As said, the whole town is against the Stampers but Hank doesn’t seem to care what his actions are doing to the town. Evenwrite tries to take things into his own hands and tries to sabotage the Stamper business but nothing he does seems to make a dent. Draeger, the union big wig, is talking with Evenwrite in the bar and says they have money to buy the Stampers out. They say they are going to go make the offer to Hank and leave, but actually just go to the hotel. They just need everyone thinking they made an offer to Hank.

The Stamper people hear the rumor and are glad because they will get a cut, plus it means the strike is over and the town won’t hate them. (by the way, the Stamper company only hires family, so everyone who works there is connected to the Stamper family in some way.)

When they find out Hank isn’t selling, they are upset and slowly but surely, they all stop showing up to work.

The movie has Draeger but he doesn’t do as much as he does in the book. We do get that meeting when Draeger and Evenwrite go talk to him and that’s when he says the whole thing about how he isn’t on anyone’s side but his own. In the movie, the other Stamper’s stop showing up to work, but it isn’t due to the rumor of Hank selling, and then being disappointed. They just stop showing up because they are tired of the town hating them.


In book and movie, we have the character of Willard. He is a man most people think of as being spineless and we learn he had an affair with a black woman that was working with him. She had his son and moved up to Seattle. For the past year or so, he was able to send money to her and the son but with the strike going on, people don’t have money for his services anymore and he therefore doesn’t have money to send her. She tells him she is going to have to get married, so she can have that financial stability. Willard doesn’t want her to marry and decides his only choice to is to commit suicide, make it look like an accident, and leave all of his money to the woman and son. (He has a wife in Wakanda, but they don’t have a good relationship).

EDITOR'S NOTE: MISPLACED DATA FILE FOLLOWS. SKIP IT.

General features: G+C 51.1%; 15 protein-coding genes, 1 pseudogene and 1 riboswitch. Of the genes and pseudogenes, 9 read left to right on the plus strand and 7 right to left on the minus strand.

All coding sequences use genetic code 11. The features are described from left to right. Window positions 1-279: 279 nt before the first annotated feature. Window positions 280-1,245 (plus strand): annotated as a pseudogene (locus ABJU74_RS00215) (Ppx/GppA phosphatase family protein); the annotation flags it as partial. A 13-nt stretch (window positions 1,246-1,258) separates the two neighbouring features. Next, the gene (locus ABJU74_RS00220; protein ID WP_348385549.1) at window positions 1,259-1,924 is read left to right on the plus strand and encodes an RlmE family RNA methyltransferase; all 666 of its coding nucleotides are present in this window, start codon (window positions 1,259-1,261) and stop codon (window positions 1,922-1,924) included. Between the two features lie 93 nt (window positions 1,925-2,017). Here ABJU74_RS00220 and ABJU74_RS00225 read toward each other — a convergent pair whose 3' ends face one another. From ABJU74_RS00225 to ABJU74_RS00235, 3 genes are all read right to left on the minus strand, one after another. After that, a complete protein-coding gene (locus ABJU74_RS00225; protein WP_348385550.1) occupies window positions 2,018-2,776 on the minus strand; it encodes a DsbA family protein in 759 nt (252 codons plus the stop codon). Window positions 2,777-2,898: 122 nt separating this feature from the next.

In the book, he decides to call Hank and tell him what he has to do due to Hank’s actions. He calls at like 12:30 at night and Hank has been dealing with rude phone calls all evening. When Willard calls, Hank is kind of out of it, and seems to not really care. He tells Willard he believes him, but at the moment he is too out of it, so telling Willard “good luck” is just about the best he has to say.

Willard then gets in a car crash on purpose. When he hears of Willards death the next day, he is shaken up about it but doesn’t tell anyone about the phone call.

In the movie, Willard approaches Hank when Hank is in town and tells him the same thing but in person, and Hank responds the same way. In the movie, Viv also hears and when she hears the next day that he has died, she tries to get Hank to stop. However, Hank keeps working.

In the movie, Evenwrite’s men messed up the Stamper equipment and the next day Hank is in town getting his saw fixed. He walks by Evenwrite’s Union office and makes a spur of the moment decision to go in and saw Floyd’s desk in half. It is after this that Willard talks to Hank.

Hank canceling the WP contract

Hank experiences a number of things in a row-he gets beaten up in town (though he beats the other guy worse); his own family no longer supports the main Stamper family; the death of Willard; the death of Joe Ben; Henry losing his arm; getting beat up once more; seeing/hearing Lee and Viv having sex. All of this puts him in a depressed fog and he is just so tired of being the villain; so he cancels the contract.

In the movie, Henry also dies so that is another thing getting to Hank. Plus, Viv has left him.

In the book, a few days later, Lee stops by the hospital to see Henry who isn’t doing well. The doctor and the guy who owns the store (who had been a long time “friend” of Henry) are very condescending, saying they will give free food to Hank and telling him to tell Hank to put the usual signs out front for the grocery deliveries.

When Lee goes back to the house, he tries to get Viv to come with him but she won’t. Hank then takes Lee over the river and while on the other side, he sees Viv looking at them through the window. He then tells Hank about what the doctor and grocer said, being very condescending himself, trying to get hank so upset he will hit Lee. Lee isn’t planning on fighting back, and Viv will see what a bad guy Hank is.

Hank does indeed hit him, but then Lee fights back and they beat each other pretty good. Once they decide they are done, Hank has become clear headed, and Lee heads back into town, feeling pretty good himself.

Running the logs